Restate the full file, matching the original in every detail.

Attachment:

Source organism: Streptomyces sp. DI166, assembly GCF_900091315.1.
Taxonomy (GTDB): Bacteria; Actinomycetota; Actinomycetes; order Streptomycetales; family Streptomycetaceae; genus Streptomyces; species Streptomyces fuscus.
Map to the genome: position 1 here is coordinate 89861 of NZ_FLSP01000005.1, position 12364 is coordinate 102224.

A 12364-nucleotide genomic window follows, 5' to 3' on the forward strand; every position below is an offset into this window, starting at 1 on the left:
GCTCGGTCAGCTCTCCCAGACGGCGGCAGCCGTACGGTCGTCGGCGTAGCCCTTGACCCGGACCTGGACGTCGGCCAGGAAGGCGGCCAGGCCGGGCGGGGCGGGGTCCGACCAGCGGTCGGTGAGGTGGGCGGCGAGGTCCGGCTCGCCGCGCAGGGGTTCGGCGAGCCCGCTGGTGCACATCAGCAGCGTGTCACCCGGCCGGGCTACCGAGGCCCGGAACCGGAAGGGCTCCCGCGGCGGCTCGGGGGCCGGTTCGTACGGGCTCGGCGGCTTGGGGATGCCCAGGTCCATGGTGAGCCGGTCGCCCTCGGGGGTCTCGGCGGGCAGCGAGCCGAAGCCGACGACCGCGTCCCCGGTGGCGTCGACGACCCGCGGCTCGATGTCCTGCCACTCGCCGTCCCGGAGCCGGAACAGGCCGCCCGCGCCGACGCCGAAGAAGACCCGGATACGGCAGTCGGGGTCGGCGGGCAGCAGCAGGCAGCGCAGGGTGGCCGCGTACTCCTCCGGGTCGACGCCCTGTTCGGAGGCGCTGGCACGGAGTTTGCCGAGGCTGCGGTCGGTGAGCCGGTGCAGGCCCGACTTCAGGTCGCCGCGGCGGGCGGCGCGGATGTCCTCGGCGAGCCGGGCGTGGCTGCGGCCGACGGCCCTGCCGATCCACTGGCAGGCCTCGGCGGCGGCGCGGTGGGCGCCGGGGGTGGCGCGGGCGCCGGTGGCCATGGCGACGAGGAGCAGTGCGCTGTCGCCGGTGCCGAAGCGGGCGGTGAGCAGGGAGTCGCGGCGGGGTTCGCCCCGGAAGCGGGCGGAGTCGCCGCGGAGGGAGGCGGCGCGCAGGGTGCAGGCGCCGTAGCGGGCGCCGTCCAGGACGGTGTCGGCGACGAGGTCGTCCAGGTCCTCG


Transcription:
Source organism: Streptomyces sp. DI166, assembly GCF_900091315.1.
Taxonomy (GTDB): Bacteria; Actinomycetota; Actinomycetes; order Streptomycetales; family Streptomycetaceae; genus Streptomyces; species Streptomyces fuscus.
Map to the genome: position 1 here is coordinate 89861 of NZ_FLSP01000005.1, position 12364 is coordinate 102224.

A 12364-nucleotide genomic window follows, 5' to 3' on the forward strand; every position below is an offset into this window, starting at 1 on the left:
GCTCGGTCAGCTCTCCCAGACGGCGGCAGCCGTACGGTCGTCGGCGTAGCCCTTGACCCGGACCTGGACGTCGGCCAGGAAGGCGGCCAGGCCGGGCGGGGCGGGGTCCGACCAGCGGTCGGTGAGGTGGGCGGCGAGGTCCGGCTCGCCGCGCAGGGGTTCGGCGAGCCCGCTGGTGCACATCAGCAGCGTGTCACCCGGCCGGGCTACCGAGGCCCGGAACCGGAAGGGCTCCCGCGGCGGCTCGGGGGCCGGTTCGTACGGGCTCGGCGGCTTGGGGATGCCCAGGTCCATGGTGAGCCGGTCGCCCTCGGGGGTCTCGGCGGGCAGCGAGCCGAAGCCGACGACCGCGTCCCCGGTGGCGTCGACGACCCGCGGCTCGATGTCCTGCCACTCGCCGTCCCGGAGCCGGAACAGGCCGCCCGCGCCGACGCCGAAGAAGACCCGGATACGGCAGTCGGGGTCGGCGGGCAGCAGCAGGCAGCGCAGGGTGGCCGCGTACTCCTCCGGGTCGACGCCCTGTTCGGAGGCGCTGGCACGGAGTTTGCCGAGGCTGCGGTCGGTGAGCCGGTGCAGGCCCGACTTCAGGTCGCCGCGGCGGGCGGCGCGGATGTCCTCGGCGAGCCGGGCGTGGCTGCGGCCGACGGCCCTGCCGATCCACTGGCAGGCCTCGGCGGCGGCGCGGTGGGCGCCGGGGGTGGCGCGGGCGCCGGTGGCCATGGCGACGAGGAGCAGTGCGCTGTCGCCGGTGCCGAAGCGGGCGGTGAGCAGGGAGTCGCGGCGGGGTTCGCCCCGGAAGCGGGCGGAGTCGCCGCGGAGGGAGGCGGCGCGCAGGGTGCAGGCGCCGTAGCGGGCGCCGTCCAGGACGGTGTCGGCGACGAGGTCGTCCAGGTCCTCG